Top five Instagram contemporary art follows

For the artists who present their work on this platform, and for the followers who like and comment, it’s a new way to see work, be inspired, and share ideas.

Libby Emmons Brooklyn NY

Contemporary art gets a pretty bad rap, but being able to access a museum full of new work through smart phone portal is an amazing advancement. For the artists who present their work on this platform, and for the followers who like and comment, it’s a new way to see work, be inspired, and share ideas.

These are my top five insta art accounts you should follow right now.


The 20th Century selfie photographer remade for an insta crowd is everything you’d want it to be. Cindy Sherman’s images are disturbing, twisted, and with quippy remarks. If Insta had existed in the 1980’s, Sherman may only have been known as an insta artist, because the medium itself fuels the drive to self reflection, or rather, to reflect on self image. Sherman has made a career of disfiguring her appearance, adding peculiar surroundings, often making herself hideous and frightening. She does this to make a point about the audience, how we see her, how we want to see her, and how we see ourselves. Culture shows us beautiful women, objectified female forms, inundates us with them, and Sherman was one of the first American artists to truly turn this on its head. She owns the object that is her self image and self expression, and dares us to look away. It’s barely possible. Each insta image has layers of reality to it. Cindy Sherman would be an ultimate purveyor of deep fakes, if it weren’t for the artistic sentiment. As she had remade herself in photographs throughout her career, she’s now remaking her career for this new platform.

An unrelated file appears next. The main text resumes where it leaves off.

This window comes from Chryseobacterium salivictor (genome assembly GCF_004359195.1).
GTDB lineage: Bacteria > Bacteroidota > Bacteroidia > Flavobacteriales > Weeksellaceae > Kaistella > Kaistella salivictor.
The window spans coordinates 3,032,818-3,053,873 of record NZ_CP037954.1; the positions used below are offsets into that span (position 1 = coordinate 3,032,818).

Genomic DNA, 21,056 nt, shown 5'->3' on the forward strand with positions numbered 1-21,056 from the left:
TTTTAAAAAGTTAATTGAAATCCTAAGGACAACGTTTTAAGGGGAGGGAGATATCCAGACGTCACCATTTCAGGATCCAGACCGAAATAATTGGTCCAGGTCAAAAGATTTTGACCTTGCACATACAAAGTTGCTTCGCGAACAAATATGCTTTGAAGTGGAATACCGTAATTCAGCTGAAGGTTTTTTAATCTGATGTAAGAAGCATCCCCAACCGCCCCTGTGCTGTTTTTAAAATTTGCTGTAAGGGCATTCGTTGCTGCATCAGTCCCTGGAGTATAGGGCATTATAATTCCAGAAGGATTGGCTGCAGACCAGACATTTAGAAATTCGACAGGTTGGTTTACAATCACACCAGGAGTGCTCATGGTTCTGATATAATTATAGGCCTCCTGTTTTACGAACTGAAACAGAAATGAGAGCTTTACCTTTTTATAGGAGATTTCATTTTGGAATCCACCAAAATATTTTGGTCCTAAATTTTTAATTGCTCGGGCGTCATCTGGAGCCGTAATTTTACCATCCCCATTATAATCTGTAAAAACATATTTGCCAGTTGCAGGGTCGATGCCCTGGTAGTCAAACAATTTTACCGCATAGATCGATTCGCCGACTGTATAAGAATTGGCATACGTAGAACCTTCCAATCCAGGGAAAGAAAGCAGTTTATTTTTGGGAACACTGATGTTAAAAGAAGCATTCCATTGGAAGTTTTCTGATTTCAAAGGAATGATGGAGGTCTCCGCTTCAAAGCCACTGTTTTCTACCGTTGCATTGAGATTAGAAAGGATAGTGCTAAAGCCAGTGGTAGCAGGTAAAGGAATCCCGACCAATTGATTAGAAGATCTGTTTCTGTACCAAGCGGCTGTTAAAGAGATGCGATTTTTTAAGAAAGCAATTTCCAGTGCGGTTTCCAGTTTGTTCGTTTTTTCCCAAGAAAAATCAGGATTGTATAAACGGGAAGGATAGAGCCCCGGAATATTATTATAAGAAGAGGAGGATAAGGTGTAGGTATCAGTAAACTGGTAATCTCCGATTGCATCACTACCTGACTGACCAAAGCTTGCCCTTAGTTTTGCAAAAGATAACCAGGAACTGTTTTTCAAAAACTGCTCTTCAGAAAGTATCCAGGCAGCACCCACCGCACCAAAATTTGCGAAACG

I first saw Nona Faustine’s work when she showed “White Shoes” in 2013. Nude and in white heels, Faustine placed herself in her work, standing on an auction block in different places in New York City where slave auctions were held. “From Her Body Sprang Their Greatest Wealth” was taken on the site of a Colonial Slave Market on Wall Street, while “Over My Dead Body” shows the artist walking up the stairs of the Tweed Courthouse, which was built on top of the African Burial Ground. It’s a powerful statement on just what the City was built on, and what the land has been used for. Instead of implicating the public for not knowing, or for lack of awareness about the reality of the trade in human beings in colonial New York, but encourages us to understand, and to imagine ourselves, our mothers and daughters, standing on a block in the center of the universe, with no control over their fate, and no control over our own. On her insta, Faustine shares her work, her experiences in the art world, and incredibly dear photos of her family and friends. She’s also stunningly beautiful with an exquisite sense of style. Faustine shows at The Brooklyn Museum, The Ford Foundation, and is an artist whose impact on culture is just beginning.